The proposal, which drew swift opposition from the healthcare industry, comes amid a fierce debate in California as activists on the left push aggressively for a system that would provide government-funded insurance for everyone in the state.
Across the country, rising healthcare costs have put the industry, lawmakers, employers and consumers at odds.
The proposal would affect private health plans, including those offered by employers and purchased by individuals. A nine-member commission appointed by the governor and legislative leaders would set prices for everything from a physical exam to an allergy test to heart bypass surgery. No other state has such a requirement.
“If we do not act now, I’m concerned that healthcare prices will become unsustainable,” Assemblyman Ash Kalra, a freshman Democrat from San Jose who wrote the legislation, said in a news conference in Sacramento.
The measure faces an uphill battle in the Legislature, where lawmakers are generally cautious about making drastic changes to the healthcare system and are already juggling a wide range of ambitious proposals.
The proposal is backed by influential labor groups including the Service Employees International Union, Unite Here and the Teamsters. The unions are frustrated that healthcare costs are gobbling an increasing share of employee compensation.
“Every dollar that we spend on rising healthcare prices is a dollar that comes out of a worker’s pocket,” said Sara Flocks, policy coordinator for the California Labor Federation, a union coalition. “This is something that is eating up our wages and it is increasing income inequality. This is a fundamental question of fairness.”
Healthcare providers say price controls would encourage doctors to move out of state or retire, making it harder for people to see a physician when they’re sick, and force hospitals to lay off staff or, in some cases, close their doors.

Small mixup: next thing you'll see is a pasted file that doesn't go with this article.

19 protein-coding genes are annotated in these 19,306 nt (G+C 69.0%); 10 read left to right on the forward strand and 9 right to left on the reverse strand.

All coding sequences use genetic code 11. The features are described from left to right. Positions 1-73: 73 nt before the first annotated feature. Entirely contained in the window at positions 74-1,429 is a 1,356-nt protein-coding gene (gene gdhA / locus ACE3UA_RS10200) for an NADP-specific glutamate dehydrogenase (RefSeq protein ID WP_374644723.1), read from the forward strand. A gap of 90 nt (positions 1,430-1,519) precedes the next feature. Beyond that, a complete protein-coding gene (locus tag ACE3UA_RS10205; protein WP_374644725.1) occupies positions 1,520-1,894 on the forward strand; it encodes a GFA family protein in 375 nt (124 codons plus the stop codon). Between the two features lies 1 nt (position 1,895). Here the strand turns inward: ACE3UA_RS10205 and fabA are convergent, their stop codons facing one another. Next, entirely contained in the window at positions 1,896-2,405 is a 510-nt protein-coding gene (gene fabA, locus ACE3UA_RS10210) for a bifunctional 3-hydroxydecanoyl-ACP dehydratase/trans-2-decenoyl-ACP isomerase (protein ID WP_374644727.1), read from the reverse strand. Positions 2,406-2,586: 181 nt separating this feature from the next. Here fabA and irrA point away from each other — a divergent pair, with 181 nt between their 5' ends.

The California Medical Association, which represents physicians, called the proposal “radical” and warned that it would reduce choices for consumers.
“No state in America has ever attempted such an unproven policy of inflexible, government-managed price caps across every healthcare service,” Dr. Theodore Mazer, the association’s president, said in a statement.
Under Kalra’s bill, prices would be tied to Medicare’s rate for a particular service or procedure, with that price as a floor. There would be a process for doctors or hospitals to argue that their unique circumstances warrant payments higher than the state’s standard rate.
Paying hospitals 125% of Medicare’s rate would cut $18 billion in revenue and force them to trim nurses and other support staff, said Dietmar Grellman, senior vice president of the California Hospital Association. Private insurers make up for the low payments from government-funded health care, which doesn’t cover the full cost of care, he said.
“That’s why their bill is such an empty promise,” Grellman said. “They take money out of the system with rate regulation, but then they don’t address the huge gaping hole that’s created by Medicare and Medicaid.”
In recent decades healthcare spending has risen faster than general inflation and wages while employers and health plans have shifted more of the costs onto consumers through higher premiums, deductibles and copays. Americans spend more per capita on healthcare than other developed countries.
Meanwhile, a wave of consolidation by hospitals, physician groups and insurance companies has given industry players more power to demand higher rates.